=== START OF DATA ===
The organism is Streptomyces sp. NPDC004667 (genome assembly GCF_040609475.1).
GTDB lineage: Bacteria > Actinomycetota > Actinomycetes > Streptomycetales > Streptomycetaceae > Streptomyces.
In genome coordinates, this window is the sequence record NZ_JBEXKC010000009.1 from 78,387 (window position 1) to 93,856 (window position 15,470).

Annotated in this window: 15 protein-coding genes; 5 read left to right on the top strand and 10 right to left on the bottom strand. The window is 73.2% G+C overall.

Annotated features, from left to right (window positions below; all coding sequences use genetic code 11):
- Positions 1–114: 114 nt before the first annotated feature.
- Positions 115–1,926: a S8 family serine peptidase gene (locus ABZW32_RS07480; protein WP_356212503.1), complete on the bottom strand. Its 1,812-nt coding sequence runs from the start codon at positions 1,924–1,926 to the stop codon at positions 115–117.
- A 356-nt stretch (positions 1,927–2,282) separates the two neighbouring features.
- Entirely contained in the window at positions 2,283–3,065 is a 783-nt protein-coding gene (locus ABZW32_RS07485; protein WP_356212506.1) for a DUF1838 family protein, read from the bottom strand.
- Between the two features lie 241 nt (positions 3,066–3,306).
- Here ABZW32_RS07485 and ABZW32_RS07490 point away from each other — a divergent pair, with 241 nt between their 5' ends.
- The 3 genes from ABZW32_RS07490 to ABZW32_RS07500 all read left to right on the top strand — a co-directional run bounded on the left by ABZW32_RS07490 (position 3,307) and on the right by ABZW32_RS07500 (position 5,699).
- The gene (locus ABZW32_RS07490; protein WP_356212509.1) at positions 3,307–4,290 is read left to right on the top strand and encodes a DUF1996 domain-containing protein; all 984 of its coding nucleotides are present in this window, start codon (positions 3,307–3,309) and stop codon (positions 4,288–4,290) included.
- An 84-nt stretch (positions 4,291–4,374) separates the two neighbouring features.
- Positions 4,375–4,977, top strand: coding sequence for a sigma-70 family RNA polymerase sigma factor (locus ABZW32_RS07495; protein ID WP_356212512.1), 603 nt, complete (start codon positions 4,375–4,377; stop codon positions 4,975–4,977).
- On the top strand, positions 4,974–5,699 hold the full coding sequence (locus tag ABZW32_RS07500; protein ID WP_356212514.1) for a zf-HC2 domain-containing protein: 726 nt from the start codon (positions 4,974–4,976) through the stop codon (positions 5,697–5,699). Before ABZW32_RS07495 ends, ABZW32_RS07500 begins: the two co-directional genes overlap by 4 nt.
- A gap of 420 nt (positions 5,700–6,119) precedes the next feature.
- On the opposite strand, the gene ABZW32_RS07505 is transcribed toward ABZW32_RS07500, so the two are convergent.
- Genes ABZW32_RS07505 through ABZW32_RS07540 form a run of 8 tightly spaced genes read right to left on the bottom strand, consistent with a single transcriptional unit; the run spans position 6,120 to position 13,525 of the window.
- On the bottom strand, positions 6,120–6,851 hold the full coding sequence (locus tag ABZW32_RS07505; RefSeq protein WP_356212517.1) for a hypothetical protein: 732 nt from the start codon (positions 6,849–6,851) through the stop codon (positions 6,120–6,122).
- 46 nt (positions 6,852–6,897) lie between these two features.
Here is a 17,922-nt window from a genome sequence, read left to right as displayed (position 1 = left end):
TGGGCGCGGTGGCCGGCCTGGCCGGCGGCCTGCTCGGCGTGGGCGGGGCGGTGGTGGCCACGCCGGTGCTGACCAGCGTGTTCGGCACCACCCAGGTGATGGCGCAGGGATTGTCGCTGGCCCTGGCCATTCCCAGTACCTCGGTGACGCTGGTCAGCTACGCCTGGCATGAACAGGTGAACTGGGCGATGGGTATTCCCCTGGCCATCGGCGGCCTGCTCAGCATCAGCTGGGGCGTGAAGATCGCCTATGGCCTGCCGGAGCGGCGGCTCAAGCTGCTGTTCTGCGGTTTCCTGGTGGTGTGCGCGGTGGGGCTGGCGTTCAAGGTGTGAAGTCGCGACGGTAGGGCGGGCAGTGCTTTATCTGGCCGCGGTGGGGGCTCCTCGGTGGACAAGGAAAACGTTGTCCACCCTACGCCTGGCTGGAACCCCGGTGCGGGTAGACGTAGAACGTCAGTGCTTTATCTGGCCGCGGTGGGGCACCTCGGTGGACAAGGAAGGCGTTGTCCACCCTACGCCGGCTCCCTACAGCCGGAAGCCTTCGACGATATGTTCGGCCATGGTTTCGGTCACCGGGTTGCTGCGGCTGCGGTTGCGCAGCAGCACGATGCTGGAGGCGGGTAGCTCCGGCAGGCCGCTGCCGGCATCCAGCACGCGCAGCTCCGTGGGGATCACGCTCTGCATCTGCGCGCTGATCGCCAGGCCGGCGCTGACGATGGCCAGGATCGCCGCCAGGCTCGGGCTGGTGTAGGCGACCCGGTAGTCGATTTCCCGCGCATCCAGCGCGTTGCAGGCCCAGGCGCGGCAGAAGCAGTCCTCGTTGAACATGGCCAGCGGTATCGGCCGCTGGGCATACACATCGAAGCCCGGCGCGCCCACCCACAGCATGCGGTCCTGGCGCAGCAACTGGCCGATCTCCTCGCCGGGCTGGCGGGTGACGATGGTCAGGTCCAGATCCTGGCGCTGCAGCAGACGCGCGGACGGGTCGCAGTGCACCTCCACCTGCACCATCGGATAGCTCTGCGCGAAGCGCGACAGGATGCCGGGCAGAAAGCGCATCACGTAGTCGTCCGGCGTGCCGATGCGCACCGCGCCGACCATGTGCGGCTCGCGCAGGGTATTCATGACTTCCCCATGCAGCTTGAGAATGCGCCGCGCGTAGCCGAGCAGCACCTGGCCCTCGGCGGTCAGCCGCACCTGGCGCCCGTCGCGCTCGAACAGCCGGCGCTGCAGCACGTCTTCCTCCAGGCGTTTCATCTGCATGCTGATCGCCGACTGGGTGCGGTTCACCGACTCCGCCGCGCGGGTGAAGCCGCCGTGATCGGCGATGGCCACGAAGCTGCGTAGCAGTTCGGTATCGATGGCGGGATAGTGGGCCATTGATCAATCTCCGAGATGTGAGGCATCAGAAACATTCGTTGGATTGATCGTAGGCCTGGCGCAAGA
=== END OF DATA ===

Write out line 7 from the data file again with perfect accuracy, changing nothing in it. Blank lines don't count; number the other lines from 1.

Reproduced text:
- Positions 115–1,926: a S8 family serine peptidase gene (locus ABZW32_RS07480; protein WP_356212503.1), complete on the bottom strand. Its 1,812-nt coding sequence runs from the start codon at positions 1,924–1,926 to the stop codon at positions 115–117.